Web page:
Ex-NYC Mayor Bill de Blasio Says He No Longer Supports AIPAC, Would Reject Endorsement

New York mayor Bill de Blasio and Chirlane McCray speak at the Soul Train Music Awards at
Charles Sykes/Invision/AP

Former New York City mayor Bill de Blasio said he no longer supports the American Israel Public Affairs Committee (AIPAC) over what he called its “unjustified attack” against fellow progressive Democrat, Nina Turner.

The ex-mayor, who is running House of Representatives in the newly created District 10, further said he wouldn’t accept the pro-Israel’s backing if asked.

“I am not seeking their endorsement and would not accept it even if it were offered,” he told a progressive forum.

According to the former mayor, AIPAC had changed in a way that was “unacceptable.”

Former state senator and friend of de Blasio, Nina Turner, was slighted when the pro-Israel lobby backed her opponent in a Democratic primary in Cleveland.

Turner has expressed support for a Jewish progressive group that claims Israel is guilty of “apartheid.”

“She’s an incredibly important progressive leader,” de Blasio said of Turner

De Blasio said the attacks against her were “horribly unjustified,” and “deprived our nation of someone who could have been a huge difference maker in terms of our progressive movement.”

De Blasio went on to say he supports the two-state solution for solving the Israel-Palestinian conflict as “the only path forward to peace in the region for both Israeli and Palestinian people to have their own states.”

“I would fight for that, and I would certainly fight against any organization that attacks my fellow progressives,” he said.

Days later, de Blasio attempted to clarify his stance in an effort to shore up support from the 10th District’s sizable Jewish population.  He also tried to create distance between Turner’s ideas about aid to Israel and his own.

Speaking to the Jewish Insider, de Blasio said he believed Israel was inherently “a progressive idea.

“I have a tremendous sense of personal loyalty to the Jewish community. I have a tremendous sense of personal loyalty to the State of Israel and support for the State of Israel. But I also have real personal loyalty to Nina Turner as a friend,” he said. “That doesn’t mean I agree with every statement that she’s made.”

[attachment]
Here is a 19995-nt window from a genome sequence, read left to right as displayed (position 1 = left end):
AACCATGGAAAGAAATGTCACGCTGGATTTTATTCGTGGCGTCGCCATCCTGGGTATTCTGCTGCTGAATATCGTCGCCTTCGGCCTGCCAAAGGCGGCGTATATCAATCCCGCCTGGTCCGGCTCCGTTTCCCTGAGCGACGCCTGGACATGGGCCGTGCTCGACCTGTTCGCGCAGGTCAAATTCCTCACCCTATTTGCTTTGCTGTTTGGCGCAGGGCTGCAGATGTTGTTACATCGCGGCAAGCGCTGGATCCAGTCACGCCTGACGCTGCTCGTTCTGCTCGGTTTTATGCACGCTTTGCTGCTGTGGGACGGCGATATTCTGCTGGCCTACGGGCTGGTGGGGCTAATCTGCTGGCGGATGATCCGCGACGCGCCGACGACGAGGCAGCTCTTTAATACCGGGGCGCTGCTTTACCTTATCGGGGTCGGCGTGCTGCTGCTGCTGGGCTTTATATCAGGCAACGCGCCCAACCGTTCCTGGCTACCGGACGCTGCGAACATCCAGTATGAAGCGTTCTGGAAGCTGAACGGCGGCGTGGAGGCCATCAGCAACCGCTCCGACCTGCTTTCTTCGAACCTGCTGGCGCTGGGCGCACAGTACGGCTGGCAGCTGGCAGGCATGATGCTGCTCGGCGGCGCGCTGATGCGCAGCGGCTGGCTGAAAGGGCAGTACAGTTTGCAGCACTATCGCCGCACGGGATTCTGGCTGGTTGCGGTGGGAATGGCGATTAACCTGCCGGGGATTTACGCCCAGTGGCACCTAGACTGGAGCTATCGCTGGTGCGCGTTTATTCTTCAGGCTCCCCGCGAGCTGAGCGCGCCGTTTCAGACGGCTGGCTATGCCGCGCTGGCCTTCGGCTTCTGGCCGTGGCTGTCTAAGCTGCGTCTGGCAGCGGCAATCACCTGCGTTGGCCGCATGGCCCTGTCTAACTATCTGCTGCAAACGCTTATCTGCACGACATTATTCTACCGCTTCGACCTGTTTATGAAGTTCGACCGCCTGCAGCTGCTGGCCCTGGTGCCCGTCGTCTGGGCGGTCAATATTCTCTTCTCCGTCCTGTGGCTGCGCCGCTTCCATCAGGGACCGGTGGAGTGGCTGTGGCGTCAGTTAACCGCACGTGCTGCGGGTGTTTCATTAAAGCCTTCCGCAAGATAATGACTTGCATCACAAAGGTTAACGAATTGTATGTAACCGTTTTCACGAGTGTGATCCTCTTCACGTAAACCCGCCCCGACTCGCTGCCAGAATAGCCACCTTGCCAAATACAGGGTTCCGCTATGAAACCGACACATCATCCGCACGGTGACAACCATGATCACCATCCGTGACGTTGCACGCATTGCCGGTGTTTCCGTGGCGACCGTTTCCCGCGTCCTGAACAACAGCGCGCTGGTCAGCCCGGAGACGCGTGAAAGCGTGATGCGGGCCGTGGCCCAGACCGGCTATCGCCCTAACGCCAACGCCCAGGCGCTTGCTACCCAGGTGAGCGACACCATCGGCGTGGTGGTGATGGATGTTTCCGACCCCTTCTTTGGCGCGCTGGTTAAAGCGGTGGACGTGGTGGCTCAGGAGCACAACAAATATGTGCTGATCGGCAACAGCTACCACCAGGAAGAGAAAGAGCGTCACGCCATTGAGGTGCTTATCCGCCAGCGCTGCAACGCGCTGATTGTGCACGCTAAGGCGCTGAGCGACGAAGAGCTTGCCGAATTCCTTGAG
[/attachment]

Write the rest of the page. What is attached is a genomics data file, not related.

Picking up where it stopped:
“From my point of view, I know what I believe in,” de Blasio continued. “I believe in supporting Israel and providing the defense support that Israel needs. From my understanding, Nina Turner thinks aid should be conditioned. I disagree with that. I think we have to protect Israel.”

De Blasio insisted he “can simultaneously be a very proud progressive and a very proud supporter of Israel and opponent of BDS,” referring to the boycott movement targeting Israel. “I don’t see any contradiction.”

“I believe Israel is a progressive idea, because it is the expression of that core progressive value of stopping oppression, discrimination, bigotry and violence,” he added. “Israel is a response to two millennia of state-sponsored violence against the Jewish people in multiple continents, and so when you think about that history, and you say, ‘OK, now a homeland is created to address that history,’ that’s inherently progressive. That is, to me, as core to my values as anything I could imagine, and I would like people in that homeland to live in peace, which is why I believe there needs to be a structural solution with a two-state solution.”

The Jewish Insider also reported de Blasio apologized to Jewish leaders last week for singling their community out for violating social distancing protocols at the beginning of the pandemic.

“My support for Israel and opposition to BDS is something I feel profoundly, and it’s very personal,” de Blasio said. “It’s very personal based on relationships I’ve developed and stories I’ve heard and learned from people about their own families. If you spend time in Borough Park, you will spend time with many families who lost members during the Holocaust. I’ve met many, many Holocaust survivors, and it is part of why, to me, the resurgence of antisemitism around the world, I don’t take it idly. I see it as a profound threat, because when you spend time with people who are victims of it in our lifetime, in that recent history, it’s not abstract.”


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